Whether you're monitoring or recording audio, the room in which tasks are being carried out is absolutely crucial to the response from the system and microphones. Absorptive and diffusive materials, along with the minimization of external noise such as dilution and pollution, all play a vital role in the quality and “true-ness” of acoustic audio. These methods will drastically make a positive difference but there are some things you need to avoid in the general construction and design of a room, and its relative dimensions and angles.
The action and phenomenon of sound, is very much alike that of light. Sound can reflect off smooth surfaces like light can reflect off mirrors, sound can also be absorbed or diffused off of irregular surfaces like light can absorb into darker surfaces. Thinking about sound in this translated way can help further rectify acoustic problems.
When sound is projected and reflected at particular angles, they can overlap and sum in such a way that causes either a partial loss in energy, a partial sum in energy, a complete loss in energy or a complete sum in energy. The summing of energy is referred to as nodes where one particular location in a room will experience a higher than projected sound pressure level. The loss of energy is referred to as inter-nodes where one particular location in a room will experience a lower than projected sound pressure level.
The location of these standing waves and absent sound pressures depends largely on the relationship of the dimension and angles of a room to a frequency. Different frequencies have different wavelengths meaning the positive and negative pressures of a wave will vary in physical length. Low frequencies have large wavelengths while higher frequencies have far shorter wavelengths.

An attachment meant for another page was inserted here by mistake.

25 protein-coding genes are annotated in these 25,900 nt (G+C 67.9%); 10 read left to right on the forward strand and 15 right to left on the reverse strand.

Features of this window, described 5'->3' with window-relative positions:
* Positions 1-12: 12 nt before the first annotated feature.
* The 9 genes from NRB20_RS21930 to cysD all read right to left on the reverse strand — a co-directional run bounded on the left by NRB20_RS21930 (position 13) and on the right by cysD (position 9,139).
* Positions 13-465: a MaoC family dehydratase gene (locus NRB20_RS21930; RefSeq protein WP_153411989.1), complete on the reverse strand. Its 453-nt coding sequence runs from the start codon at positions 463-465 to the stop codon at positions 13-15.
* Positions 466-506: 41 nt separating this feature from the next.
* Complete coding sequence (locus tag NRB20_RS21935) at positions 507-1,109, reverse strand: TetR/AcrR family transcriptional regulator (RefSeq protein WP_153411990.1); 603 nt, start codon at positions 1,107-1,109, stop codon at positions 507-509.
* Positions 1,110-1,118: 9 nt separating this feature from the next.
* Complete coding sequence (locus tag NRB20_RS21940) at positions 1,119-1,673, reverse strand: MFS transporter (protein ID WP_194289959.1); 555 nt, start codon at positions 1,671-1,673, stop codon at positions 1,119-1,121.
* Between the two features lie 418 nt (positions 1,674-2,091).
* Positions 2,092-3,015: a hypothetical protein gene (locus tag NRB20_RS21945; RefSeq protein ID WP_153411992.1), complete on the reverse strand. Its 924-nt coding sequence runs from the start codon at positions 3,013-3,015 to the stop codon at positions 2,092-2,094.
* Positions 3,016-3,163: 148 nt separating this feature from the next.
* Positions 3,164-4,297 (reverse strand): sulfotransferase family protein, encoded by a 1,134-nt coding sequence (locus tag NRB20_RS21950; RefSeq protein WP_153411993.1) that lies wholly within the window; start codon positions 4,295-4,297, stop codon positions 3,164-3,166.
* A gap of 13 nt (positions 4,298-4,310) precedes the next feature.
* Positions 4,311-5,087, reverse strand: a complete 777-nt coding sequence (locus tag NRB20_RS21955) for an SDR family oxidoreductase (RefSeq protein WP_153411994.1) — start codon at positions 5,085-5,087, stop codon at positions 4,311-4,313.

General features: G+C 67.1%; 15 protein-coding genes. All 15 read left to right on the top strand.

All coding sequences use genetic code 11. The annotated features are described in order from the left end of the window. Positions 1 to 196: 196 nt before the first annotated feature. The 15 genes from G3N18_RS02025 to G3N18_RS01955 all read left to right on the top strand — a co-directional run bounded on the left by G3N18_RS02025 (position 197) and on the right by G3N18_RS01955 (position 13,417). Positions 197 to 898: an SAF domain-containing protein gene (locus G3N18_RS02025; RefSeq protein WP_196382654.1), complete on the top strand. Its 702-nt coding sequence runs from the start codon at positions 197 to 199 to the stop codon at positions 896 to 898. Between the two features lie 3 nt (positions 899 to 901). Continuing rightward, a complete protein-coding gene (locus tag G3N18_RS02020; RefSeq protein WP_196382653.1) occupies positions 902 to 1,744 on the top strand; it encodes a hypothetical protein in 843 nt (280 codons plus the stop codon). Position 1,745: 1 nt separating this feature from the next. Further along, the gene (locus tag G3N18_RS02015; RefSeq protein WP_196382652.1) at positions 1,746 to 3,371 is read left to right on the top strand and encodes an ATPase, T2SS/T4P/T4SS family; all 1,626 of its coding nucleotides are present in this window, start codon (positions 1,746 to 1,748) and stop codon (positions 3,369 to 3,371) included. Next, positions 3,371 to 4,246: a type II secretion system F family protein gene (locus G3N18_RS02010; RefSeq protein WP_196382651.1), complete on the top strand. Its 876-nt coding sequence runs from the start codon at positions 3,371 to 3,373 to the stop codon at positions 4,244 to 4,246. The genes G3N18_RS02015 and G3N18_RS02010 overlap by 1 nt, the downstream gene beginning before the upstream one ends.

If a wavelength fits perfectly (from the start of cycle to the end of the cycle) within a room. That frequency will become trapped and ultimately will cause summing and cancelling at various locations of the room. This is referred to as a standing wave, where nodes and internodes are the existent. At the crest and troughs of a wave, you will notice an abundance of sound pressure whereas the internodes (the beginning, middle and end of a wave) will cause total cancellation where you will experience a loss in sound pressure.
Ultimately, the size of a room will always resonate a particular frequency based upon physical dimensions. Thus, the goal is not to eliminate this but to minimize the potential for it. Using just two walls in this previous example, is never the case in a studio control room. You will have 3 different potentials for standing waves; front to back, left to right, top to bottom.
If a frequency gets trapped between a defined distance, it is highly recommended that the distance between those to reflected walls; front to back, left to right, or top to bottom, is not mimicked on any other pair of surfaces. This will double your problem with that frequency.
Think about a cubed room at 10 feet between all 3 opposite surfaces. 112Hz will become trapped 3 times causing an extreme problem at that frequency. Thus, this room type is absolutely the wrong decision when designing a space for recording or monitoring. A 12’ x 12’ x 12’ room is bad while a 10’ x 13’ x 17’ room will not create a double or triple build up at a particular frequency. Granted there are 3 standing wave potentials but that is always to be expected.
Often, when researching or simply observing a studio floor and control room setup, you will notice very odd angles, never (or very rarely) will you see perfectly adjacent walls as this increases potential for standing waves. Simply by angling walls away from one another will cause the sound to be deflected in a slightly different direction removing the potential for a problem.
Choosing dimensions that are not as easily mathematically compatible, and angles that favour deflection at non-adjcent angles is the greatest starting point in achieving an ideal room.